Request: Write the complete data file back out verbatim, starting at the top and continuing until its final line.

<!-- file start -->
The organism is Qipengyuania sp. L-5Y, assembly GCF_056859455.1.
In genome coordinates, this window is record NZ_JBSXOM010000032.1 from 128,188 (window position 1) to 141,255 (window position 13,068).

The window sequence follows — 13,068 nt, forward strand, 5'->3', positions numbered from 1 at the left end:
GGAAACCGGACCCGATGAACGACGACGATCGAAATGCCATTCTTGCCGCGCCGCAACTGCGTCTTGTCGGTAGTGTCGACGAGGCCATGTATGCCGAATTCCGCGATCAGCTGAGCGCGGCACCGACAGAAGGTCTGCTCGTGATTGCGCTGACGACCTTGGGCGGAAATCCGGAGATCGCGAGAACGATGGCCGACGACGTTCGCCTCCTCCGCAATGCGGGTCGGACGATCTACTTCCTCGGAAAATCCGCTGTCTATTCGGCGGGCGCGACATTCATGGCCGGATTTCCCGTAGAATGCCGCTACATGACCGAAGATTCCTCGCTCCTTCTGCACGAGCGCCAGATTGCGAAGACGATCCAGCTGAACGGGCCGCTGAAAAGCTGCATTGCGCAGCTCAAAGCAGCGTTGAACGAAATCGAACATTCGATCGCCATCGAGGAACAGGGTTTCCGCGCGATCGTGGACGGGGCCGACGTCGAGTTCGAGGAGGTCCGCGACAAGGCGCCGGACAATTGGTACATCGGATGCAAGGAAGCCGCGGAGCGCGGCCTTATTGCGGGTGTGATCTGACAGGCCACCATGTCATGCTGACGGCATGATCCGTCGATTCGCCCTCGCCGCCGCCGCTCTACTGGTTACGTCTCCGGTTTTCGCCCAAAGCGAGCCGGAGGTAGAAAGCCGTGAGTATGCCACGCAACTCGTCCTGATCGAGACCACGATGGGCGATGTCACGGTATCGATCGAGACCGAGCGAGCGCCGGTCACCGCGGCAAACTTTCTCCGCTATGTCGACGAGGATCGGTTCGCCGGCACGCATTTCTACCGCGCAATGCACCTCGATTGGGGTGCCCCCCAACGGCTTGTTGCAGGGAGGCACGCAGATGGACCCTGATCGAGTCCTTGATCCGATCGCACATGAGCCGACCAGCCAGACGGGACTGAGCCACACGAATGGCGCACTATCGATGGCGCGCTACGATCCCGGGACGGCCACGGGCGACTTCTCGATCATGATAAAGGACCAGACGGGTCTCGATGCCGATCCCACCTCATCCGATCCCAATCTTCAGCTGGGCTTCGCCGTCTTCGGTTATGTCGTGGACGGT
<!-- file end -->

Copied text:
The organism is Qipengyuania sp. L-5Y, assembly GCF_056859455.1.
In genome coordinates, this window is record NZ_JBSXOM010000032.1 from 128,188 (window position 1) to 141,255 (window position 13,068).

The window sequence follows — 13,068 nt, forward strand, 5'->3', positions numbered from 1 at the left end:
GGAAACCGGACCCGATGAACGACGACGATCGAAATGCCATTCTTGCCGCGCCGCAACTGCGTCTTGTCGGTAGTGTCGACGAGGCCATGTATGCCGAATTCCGCGATCAGCTGAGCGCGGCACCGACAGAAGGTCTGCTCGTGATTGCGCTGACGACCTTGGGCGGAAATCCGGAGATCGCGAGAACGATGGCCGACGACGTTCGCCTCCTCCGCAATGCGGGTCGGACGATCTACTTCCTCGGAAAATCCGCTGTCTATTCGGCGGGCGCGACATTCATGGCCGGATTTCCCGTAGAATGCCGCTACATGACCGAAGATTCCTCGCTCCTTCTGCACGAGCGCCAGATTGCGAAGACGATCCAGCTGAACGGGCCGCTGAAAAGCTGCATTGCGCAGCTCAAAGCAGCGTTGAACGAAATCGAACATTCGATCGCCATCGAGGAACAGGGTTTCCGCGCGATCGTGGACGGGGCCGACGTCGAGTTCGAGGAGGTCCGCGACAAGGCGCCGGACAATTGGTACATCGGATGCAAGGAAGCCGCGGAGCGCGGCCTTATTGCGGGTGTGATCTGACAGGCCACCATGTCATGCTGACGGCATGATCCGTCGATTCGCCCTCGCCGCCGCCGCTCTACTGGTTACGTCTCCGGTTTTCGCCCAAAGCGAGCCGGAGGTAGAAAGCCGTGAGTATGCCACGCAACTCGTCCTGATCGAGACCACGATGGGCGATGTCACGGTATCGATCGAGACCGAGCGAGCGCCGGTCACCGCGGCAAACTTTCTCCGCTATGTCGACGAGGATCGGTTCGCCGGCACGCATTTCTACCGCGCAATGCACCTCGATTGGGGTGCCCCCCAACGGCTTGTTGCAGGGAGGCACGCAGATGGACCCTGATCGAGTCCTTGATCCGATCGCACATGAGCCGACCAGCCAGACGGGACTGAGCCACACGAATGGCGCACTATCGATGGCGCGCTACGATCCCGGGACGGCCACGGGCGACTTCTCGATCATGATAAAGGACCAGACGGGTCTCGATGCCGATCCCACCTCATCCGATCCCAATCTTCAGCTGGGCTTCGCCGTCTTCGGTTATGTCGTGGACGGT